1. Anon: It’s typical business reporting – to wit, uncritical reproduction of a press release to act like a stock tout instead of a reporter. I wouldn’t make any business decisions based on this kind of bumpf. DJC

    1. A…I seem to remember reading, possibly in the Narwhal (???) about oil seeping to the surface a long distance from where the fracking was going on….so bubbling crude ??

      This report is interesting, coming on the heels of Suncor’s CEO, saying something like:
      ” we have to make as much profit as we can, while we can” — Charlie Angus, had some interesting thoughts on that…..

      Unfortunately the report will probably also add fuel(no pun intended) to PP’s agenda– not “allowing ” any of his caucus to have anything to do with the WEF ( freedom of expression much ?) Since he took his name off the WEF list,
      along with other Con’s ,they seem to think footprints don’t show…. think dinosaurs in terms other than oil PP .

    2. There are heavy-oil deposits in the Cold Lake area. It’s not as thick and gooey as bitumen, but still too thick to be a good source of motor fuel. Maybe some new field has gone into production? I don’t know.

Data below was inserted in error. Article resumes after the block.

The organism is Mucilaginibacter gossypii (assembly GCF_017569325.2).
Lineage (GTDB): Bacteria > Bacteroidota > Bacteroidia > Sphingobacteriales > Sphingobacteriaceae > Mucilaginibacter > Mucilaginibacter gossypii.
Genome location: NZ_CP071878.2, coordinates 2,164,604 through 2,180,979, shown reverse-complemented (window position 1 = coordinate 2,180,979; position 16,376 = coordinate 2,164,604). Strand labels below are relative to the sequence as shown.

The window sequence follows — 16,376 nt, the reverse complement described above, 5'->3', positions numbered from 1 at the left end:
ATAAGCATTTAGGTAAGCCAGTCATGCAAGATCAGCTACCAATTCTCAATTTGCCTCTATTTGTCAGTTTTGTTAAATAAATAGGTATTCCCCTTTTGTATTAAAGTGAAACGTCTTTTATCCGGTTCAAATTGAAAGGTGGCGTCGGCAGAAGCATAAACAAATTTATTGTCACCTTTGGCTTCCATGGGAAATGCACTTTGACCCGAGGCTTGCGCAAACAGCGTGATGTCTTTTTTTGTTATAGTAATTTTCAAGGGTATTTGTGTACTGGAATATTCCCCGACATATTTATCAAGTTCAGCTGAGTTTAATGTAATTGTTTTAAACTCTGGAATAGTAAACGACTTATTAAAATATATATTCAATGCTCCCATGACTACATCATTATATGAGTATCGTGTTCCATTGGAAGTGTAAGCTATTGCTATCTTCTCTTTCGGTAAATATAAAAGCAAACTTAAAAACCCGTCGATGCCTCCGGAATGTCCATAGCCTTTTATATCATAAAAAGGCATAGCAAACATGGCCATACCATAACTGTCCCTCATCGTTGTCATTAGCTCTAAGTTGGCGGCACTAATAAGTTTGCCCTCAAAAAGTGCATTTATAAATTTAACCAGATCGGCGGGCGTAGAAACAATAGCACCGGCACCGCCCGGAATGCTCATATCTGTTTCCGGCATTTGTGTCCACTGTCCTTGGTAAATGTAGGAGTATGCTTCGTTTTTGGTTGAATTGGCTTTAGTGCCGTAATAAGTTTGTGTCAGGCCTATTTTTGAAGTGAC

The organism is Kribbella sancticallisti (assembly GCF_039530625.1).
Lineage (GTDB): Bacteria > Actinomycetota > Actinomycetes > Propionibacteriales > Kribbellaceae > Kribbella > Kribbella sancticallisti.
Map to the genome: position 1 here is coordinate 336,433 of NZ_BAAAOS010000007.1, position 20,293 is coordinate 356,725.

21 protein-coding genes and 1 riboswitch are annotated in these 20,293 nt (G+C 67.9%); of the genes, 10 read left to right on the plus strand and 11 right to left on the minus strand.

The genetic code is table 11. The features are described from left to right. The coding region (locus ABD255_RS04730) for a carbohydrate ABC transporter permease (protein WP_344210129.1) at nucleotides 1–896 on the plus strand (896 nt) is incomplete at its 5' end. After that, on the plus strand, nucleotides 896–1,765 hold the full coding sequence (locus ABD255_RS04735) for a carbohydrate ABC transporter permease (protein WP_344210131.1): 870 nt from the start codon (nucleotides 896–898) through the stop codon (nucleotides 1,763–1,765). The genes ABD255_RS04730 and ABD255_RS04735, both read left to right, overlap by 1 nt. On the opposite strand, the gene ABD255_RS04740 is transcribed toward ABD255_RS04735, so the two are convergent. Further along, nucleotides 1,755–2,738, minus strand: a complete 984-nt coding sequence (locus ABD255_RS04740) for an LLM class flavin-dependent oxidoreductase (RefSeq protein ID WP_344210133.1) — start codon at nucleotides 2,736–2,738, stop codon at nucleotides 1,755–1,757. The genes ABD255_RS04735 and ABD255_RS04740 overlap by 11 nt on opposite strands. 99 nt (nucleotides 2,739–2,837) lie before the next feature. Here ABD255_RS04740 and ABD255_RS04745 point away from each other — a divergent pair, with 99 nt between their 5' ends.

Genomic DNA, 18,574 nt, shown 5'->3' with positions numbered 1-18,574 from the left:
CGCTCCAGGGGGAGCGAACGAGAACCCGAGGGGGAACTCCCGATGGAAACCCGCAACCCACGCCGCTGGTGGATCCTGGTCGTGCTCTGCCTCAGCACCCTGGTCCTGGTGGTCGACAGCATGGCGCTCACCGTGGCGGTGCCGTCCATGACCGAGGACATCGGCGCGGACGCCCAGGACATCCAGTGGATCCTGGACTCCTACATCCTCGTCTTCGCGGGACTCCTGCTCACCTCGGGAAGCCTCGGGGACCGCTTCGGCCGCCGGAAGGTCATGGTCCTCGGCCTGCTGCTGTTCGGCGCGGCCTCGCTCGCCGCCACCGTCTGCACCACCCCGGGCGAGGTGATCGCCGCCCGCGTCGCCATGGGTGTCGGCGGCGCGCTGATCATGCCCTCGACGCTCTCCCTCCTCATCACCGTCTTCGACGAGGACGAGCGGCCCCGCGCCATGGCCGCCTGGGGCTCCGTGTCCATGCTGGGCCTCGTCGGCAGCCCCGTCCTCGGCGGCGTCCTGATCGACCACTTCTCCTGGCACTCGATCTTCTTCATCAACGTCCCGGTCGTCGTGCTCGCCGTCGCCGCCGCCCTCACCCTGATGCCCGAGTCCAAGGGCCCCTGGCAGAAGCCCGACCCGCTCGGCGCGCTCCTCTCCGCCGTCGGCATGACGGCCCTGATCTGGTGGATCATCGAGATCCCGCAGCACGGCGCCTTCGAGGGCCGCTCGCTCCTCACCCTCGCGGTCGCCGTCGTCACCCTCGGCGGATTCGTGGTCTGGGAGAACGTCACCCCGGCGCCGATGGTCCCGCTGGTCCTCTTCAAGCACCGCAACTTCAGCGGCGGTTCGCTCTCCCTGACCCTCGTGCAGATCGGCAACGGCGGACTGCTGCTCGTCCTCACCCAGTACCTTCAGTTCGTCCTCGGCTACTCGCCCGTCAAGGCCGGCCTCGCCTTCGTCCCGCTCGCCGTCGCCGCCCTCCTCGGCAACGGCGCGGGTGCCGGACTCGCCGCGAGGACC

2. People like Danielle wanted us Eastern Bastards to freeze in the dark 40 years ago. they didn’t get their own way but they did damage Alberta’s reputation. deja vu all over again eh ? ( thanks Yogi )

  3. “… a rust-belt backwater.”
    Don’t know about ‘rust-belt’ but backwater about sums up Albaturda’s near future.
    There is not a single plan in place to manage a society of 4 million plus folks after the petroleum is gone. It will be at least one generation of local deniers going broke, selling their toys and standing in line-ups for gov’t handouts before there is enough political support for some kind of non-petro economic agenda.
    It will truly be a wasteland of broken down and rusting out oil-field infrastructure populated by the belligerent and ignorant as broken and wasted as the landscapes they once trod over.

    1. Comments like yours make me glad I’m 68 and not too many more years to face the future in this province. I only wish my daughter and her husband hadn’t decided to settle here.

  4. I thought some more while walking the dogs.